❝ The sugar industry has a long history of shaping nutrition policy in the United States, working to mask the potential risks of consuming too much of the sweet stuff.
It wasn’t until this year, for instance, that the US Dietary Guidelines finally recommended people keep their consumption of added sugars below 10 percent of their total calorie intake — decades after health advocates began pressing for the measure. The sugar lobby had fended off this recommendation all the while.
❝ New research, published…in JAMA Internal Medicine, shows that Big Sugar may have done more than just advocate for favorable policies. Going back more than 50 years, the industry has been distorting scientific research by dictating what questions get asked about sugar, particularly questions around sugar’s role in promoting heart disease.
❝ The paper focuses on a debate that first popped up in the 1950s, when the rate of heart disease started to shoot up in the United States. Scientists began searching for answers, and zeroed in on dietary saturated fat as the leading contributor. The energy we get from food comes in three kinds of nutrients: fats, carbohydrates, and protein…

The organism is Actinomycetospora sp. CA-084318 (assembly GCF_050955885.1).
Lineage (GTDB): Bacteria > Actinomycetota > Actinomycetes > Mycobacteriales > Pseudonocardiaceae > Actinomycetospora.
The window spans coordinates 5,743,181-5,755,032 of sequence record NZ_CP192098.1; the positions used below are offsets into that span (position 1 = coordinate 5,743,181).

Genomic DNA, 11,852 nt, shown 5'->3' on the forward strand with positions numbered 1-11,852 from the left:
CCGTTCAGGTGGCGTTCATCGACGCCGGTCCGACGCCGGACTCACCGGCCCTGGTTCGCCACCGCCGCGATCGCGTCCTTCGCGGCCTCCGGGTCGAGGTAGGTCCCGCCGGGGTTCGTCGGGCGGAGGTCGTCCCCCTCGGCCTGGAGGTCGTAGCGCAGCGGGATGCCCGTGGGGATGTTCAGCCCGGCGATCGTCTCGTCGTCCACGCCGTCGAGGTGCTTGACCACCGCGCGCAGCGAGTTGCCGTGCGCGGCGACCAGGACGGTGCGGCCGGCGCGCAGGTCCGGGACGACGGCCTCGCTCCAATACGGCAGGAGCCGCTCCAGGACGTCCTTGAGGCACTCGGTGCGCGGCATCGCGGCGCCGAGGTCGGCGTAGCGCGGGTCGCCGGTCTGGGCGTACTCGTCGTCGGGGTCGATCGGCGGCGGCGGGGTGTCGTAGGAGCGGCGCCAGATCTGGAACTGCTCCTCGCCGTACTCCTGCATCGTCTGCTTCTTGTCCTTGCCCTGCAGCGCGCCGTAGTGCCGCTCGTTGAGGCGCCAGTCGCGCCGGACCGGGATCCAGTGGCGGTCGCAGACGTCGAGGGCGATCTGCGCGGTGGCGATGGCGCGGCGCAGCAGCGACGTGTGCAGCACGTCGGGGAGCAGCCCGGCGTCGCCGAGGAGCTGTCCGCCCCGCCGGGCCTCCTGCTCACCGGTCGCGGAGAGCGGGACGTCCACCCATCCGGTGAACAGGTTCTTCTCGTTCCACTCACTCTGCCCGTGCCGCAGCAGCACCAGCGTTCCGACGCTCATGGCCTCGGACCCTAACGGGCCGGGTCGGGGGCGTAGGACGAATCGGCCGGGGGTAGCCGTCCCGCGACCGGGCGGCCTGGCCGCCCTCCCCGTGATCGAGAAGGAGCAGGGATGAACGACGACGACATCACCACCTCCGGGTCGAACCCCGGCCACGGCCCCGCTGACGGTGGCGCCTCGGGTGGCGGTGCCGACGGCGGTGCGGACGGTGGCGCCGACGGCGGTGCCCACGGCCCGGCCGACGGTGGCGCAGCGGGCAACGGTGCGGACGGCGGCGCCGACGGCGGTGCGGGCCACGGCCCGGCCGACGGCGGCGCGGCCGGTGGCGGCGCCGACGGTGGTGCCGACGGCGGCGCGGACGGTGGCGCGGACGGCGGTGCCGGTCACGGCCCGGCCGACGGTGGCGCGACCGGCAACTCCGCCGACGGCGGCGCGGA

Today, scientific consensus related to the role specific macronutrients play in the diet has shifted. Researchers have come around to the view that a person’s overall eating habits probably matter more for health than the particular percentages of carbs, fats, and proteins taken in. But they also generally agree that some kinds of fats are less damaging to health than others. (In particular, unsaturated fats appear to be better for one’s cardiovascular disease risk than saturated and trans fats.) And that too much sugar can be just as bad as too much fat for the heart.
❝ The new JAMA paper reveals why the public may know less about the sugar-heart link than it ought to…
Beginning in the 1950s, notes the JAMA paper, led by Cristin Kearns of UC San Francisco, a trade group called the Sugar Research Foundation was concerned about evidence showing that a low-fat diet high in sugar might raise cholesterol levels in the blood.
If sugar turned out to be a major driver of heart issues, the group surmised, that could be devastating for sugar producers…So the Sugar Research Foundation aligned itself with leading Harvard nutrition professors, and paid them the equivalent of $48,900 (in 2016 dollars) for a two-part research review, later published in the New England Journal of Medicine, that would discredit the link between sugar and heart disease.
It ain’t just ancient history. A couple generations of nutritionist were taught to believe the skewed analysis was holy writ, a premise so well established it must serve as the starting point for all following work.
RTFA for details. Yes, there’s nothing new about money buying results. Sometimes in science, though more rarely, say, than in American politics.